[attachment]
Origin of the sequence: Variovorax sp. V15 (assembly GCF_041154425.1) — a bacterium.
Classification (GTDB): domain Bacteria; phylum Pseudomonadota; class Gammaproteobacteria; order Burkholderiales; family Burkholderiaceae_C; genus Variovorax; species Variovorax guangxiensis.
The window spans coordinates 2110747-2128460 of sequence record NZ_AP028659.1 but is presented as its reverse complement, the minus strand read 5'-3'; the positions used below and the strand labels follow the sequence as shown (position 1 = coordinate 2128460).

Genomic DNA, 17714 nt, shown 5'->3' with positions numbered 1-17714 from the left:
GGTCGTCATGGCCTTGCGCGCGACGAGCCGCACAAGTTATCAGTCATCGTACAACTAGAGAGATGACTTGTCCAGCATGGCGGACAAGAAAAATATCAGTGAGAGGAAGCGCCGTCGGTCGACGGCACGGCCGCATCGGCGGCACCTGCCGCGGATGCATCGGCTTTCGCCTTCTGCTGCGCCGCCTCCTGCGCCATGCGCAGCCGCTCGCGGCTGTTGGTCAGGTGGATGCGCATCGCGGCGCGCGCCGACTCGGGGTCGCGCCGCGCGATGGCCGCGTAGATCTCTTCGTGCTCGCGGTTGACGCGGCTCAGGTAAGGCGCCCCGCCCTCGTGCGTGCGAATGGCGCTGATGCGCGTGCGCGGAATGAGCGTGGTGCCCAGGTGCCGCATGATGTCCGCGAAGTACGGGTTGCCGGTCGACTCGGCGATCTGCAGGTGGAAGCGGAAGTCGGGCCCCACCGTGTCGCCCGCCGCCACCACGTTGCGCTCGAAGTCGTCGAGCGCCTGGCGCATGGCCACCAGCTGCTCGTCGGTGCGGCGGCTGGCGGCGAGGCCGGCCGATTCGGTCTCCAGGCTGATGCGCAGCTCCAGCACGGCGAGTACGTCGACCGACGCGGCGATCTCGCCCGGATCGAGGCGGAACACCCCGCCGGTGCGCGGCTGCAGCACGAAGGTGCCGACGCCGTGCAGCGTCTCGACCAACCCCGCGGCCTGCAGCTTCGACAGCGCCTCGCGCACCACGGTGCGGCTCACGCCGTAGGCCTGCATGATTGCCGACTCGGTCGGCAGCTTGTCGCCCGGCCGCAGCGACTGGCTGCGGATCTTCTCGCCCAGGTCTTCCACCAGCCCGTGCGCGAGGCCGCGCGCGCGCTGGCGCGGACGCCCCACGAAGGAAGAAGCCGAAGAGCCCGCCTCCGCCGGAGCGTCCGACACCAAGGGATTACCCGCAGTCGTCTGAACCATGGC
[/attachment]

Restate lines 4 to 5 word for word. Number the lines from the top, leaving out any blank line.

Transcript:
Genomic DNA, 17714 nt, shown 5'->3' with positions numbered 1-17714 from the left:
GGTCGTCATGGCCTTGCGCGCGACGAGCCGCACAAGTTATCAGTCATCGTACAACTAGAGAGATGACTTGTCCAGCATGGCGGACAAGAAAAATATCAGTGAGAGGAAGCGCCGTCGGTCGACGGCACGGCCGCATCGGCGGCACCTGCCGCGGATGCATCGGCTTTCGCCTTCTGCTGCGCCGCCTCCTGCGCCATGCGCAGCCGCTCGCGGCTGTTGGTCAGGTGGATGCGCATCGCGGCGCGCGCCGACTCGGGGTCGCGCCGCGCGATGGCCGCGTAGATCTCTTCGTGCTCGCGGTTGACGCGGCTCAGGTAAGGCGCCCCGCCCTCGTGCGTGCGAATGGCGCTGATGCGCGTGCGCGGAATGAGCGTGGTGCCCAGGTGCCGCATGATGTCCGCGAAGTACGGGTTGCCGGTCGACTCGGCGATCTGCAGGTGGAAGCGGAAGTCGGGCCCCACCGTGTCGCCCGCCGCCACCACGTTGCGCTCGAAGTCGTCGAGCGCCTGGCGCATGGCCACCAGCTGCTCGTCGGTGCGGCGGCTGGCGGCGAGGCCGGCCGATTCGGTCTCCAGGCTGATGCGCAGCTCCAGCACGGCGAGTACGTCGACCGACGCGGCGATCTCGCCCGGATCGAGGCGGAACACCCCGCCGGTGCGCGGCTGCAGCACGAAGGTGCCGACGCCGTGCAGCGTCTCGACCAACCCCGCGGCCTGCAGCTTCGACAGCGCCTCGCGCACCACGGTGCGGCTCACGCCGTAGGCCTGCATGATTGCCGACTCGGTCGGCAGCTTGTCGCCCGGCCGCAGCGACTGGCTGCGGATCTTCTCGCCCAGGTCTTCCACCAGCCCGTGCGCGAGGCCGCGCGCGCGCTGGCGCGGACGCCCCACGAAGGAAGAAGCCGAAGAGCCCGCCTCCGCCGGAGCGTCCGACACCAAGGGATTACCCGCAGTCGTCTGAACCATGGC